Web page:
MEYER v. MEYER.
From an order granting defendant's motion for recall of execution and for annulment of the order for its issuance comes this appeal.
Prior to 1939 the parties were husband and wife. On July 26, 1938, the wife was awarded an interlocutory decree of divorce based upon substituted service. Notwithstanding the lack of personal service of summons, respondent was ordered to pay $40 per month toward the support of two minor children. At the instance of appellant and pursuant to her affidavit charging that respondent had wholly failed to comply with the order for child support, an execution was issued directing the sheriff to collect the sum of $2,400, the arrearage for the preceding five years. Respondent thereupon moved to recall the execution, to vacate the order for its issuance and to quash the writ on the grounds that the amounts allegedly due on the judgment had ‘been paid and satisfied.’
Contemporaneously with his motion, respondent submitted two affidavits in which he deposed that commencing in 1944 after his discharge from the army he had begun making payments toward his children's support to the best of his ability. At the time of the hearing on his motion he introduced into evidence cancelled checks drawn subsequent to 1947 which totalled $3,025.80. Such checks, he averred, were drawn in favor of the children and sent directly to them, but that the endorsements thereon revealed that many of them, though endorsed in the names of the children, appeared to be in appellant's handwriting. In addition to the sums called for by the checks, respondent averred that he had made additional payments for the support of his son while the latter was in attendance at the University of California during the summer and fall of 1950; also, that all such sums were paid pursuant to an agreement made with appellant and her new husband when the three conferred at a San Francisco hotel in 1944. Appellant submitted affidavits contradictory of many of the averments of respondent. The basis of her position was that any sums paid by respondent were outright gifts to the children and not as contributions toward their support.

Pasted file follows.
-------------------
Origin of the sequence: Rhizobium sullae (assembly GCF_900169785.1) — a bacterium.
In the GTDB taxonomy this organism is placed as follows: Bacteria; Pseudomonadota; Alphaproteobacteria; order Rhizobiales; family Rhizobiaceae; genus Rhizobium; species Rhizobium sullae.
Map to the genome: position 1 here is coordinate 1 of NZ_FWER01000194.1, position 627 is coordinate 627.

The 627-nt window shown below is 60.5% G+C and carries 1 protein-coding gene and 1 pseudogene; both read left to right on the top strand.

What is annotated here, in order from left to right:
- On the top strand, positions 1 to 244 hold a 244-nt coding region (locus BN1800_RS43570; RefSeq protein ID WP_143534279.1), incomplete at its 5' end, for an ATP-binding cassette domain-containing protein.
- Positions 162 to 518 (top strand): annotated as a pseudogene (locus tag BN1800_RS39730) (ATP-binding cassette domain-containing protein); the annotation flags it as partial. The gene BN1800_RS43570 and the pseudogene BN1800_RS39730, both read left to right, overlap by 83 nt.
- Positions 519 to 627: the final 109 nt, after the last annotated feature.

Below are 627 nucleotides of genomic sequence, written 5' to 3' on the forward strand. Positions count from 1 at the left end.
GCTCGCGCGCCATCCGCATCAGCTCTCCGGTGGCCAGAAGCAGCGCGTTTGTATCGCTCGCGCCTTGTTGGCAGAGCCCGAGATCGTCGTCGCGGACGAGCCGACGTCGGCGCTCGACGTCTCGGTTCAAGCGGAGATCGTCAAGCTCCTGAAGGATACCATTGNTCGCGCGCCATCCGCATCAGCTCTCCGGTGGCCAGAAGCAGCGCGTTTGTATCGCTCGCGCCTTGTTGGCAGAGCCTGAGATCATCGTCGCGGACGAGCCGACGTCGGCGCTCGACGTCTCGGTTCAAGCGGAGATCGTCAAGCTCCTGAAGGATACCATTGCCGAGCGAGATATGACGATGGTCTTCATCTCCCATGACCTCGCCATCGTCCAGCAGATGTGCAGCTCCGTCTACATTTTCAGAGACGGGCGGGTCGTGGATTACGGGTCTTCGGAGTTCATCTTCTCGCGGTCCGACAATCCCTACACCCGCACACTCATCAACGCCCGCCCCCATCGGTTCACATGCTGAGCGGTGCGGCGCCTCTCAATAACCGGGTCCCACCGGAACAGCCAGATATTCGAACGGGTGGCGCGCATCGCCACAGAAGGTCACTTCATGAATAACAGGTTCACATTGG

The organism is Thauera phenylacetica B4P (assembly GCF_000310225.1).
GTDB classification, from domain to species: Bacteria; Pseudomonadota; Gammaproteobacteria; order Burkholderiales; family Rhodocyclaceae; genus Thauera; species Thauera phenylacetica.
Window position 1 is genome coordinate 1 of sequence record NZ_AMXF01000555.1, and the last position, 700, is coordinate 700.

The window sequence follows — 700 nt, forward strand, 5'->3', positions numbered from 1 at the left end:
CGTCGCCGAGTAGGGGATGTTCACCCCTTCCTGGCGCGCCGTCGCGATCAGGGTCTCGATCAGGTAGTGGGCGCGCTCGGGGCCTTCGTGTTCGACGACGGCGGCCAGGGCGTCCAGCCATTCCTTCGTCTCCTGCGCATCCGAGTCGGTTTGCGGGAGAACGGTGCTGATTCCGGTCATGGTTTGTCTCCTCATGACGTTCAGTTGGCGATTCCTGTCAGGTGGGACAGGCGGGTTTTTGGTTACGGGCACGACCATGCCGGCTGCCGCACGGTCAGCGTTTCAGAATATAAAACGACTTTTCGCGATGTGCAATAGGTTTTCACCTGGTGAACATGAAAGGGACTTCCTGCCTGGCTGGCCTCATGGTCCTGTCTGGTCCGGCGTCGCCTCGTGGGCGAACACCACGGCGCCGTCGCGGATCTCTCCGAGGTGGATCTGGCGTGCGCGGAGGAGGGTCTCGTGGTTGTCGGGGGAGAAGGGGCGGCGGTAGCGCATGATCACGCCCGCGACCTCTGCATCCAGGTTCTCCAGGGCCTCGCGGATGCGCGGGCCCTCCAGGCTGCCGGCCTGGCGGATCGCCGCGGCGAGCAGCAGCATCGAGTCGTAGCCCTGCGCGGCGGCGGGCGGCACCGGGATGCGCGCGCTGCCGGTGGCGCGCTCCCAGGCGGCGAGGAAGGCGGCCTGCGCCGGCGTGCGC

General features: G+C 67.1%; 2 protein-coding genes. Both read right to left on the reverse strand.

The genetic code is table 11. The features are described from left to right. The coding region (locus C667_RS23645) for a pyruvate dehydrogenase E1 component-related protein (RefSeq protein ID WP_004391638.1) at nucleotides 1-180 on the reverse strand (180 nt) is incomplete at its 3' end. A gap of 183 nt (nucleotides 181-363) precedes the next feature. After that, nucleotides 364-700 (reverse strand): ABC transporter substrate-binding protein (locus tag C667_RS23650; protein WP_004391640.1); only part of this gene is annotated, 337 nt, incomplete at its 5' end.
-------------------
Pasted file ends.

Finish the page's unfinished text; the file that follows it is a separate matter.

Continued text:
However, upon a review of the conflicting affidavits as to payment of the sums claimed, wholly apart from the jurisdictional question which is not necessary to this decision, it is clear that the court's action based solely upon proof of payment was proper.
A writ of execution may be recalled and quashed where the issuance was improperly or inadvertently made. Creditors Adjustment Co. v. Newman, 185 Cal. 509, 511, 197 P. 334. Where the trial court's decision on such a motion is based upon conflicting evidence, the appellate court will not interfere. Nichols v. Davis, 168 Cal. 570, 571, 143 P. 758; Fickeisen v. Peebler, 77 Cal.App.2d 148, 152, 174 P.2d 883; Fuller v. Lindenbaum, 29 Cal.App.2d 227, 230, 84 P.2d 155.
MOORE, Presiding Judge.
McCOMB and FOX, JJ., concur.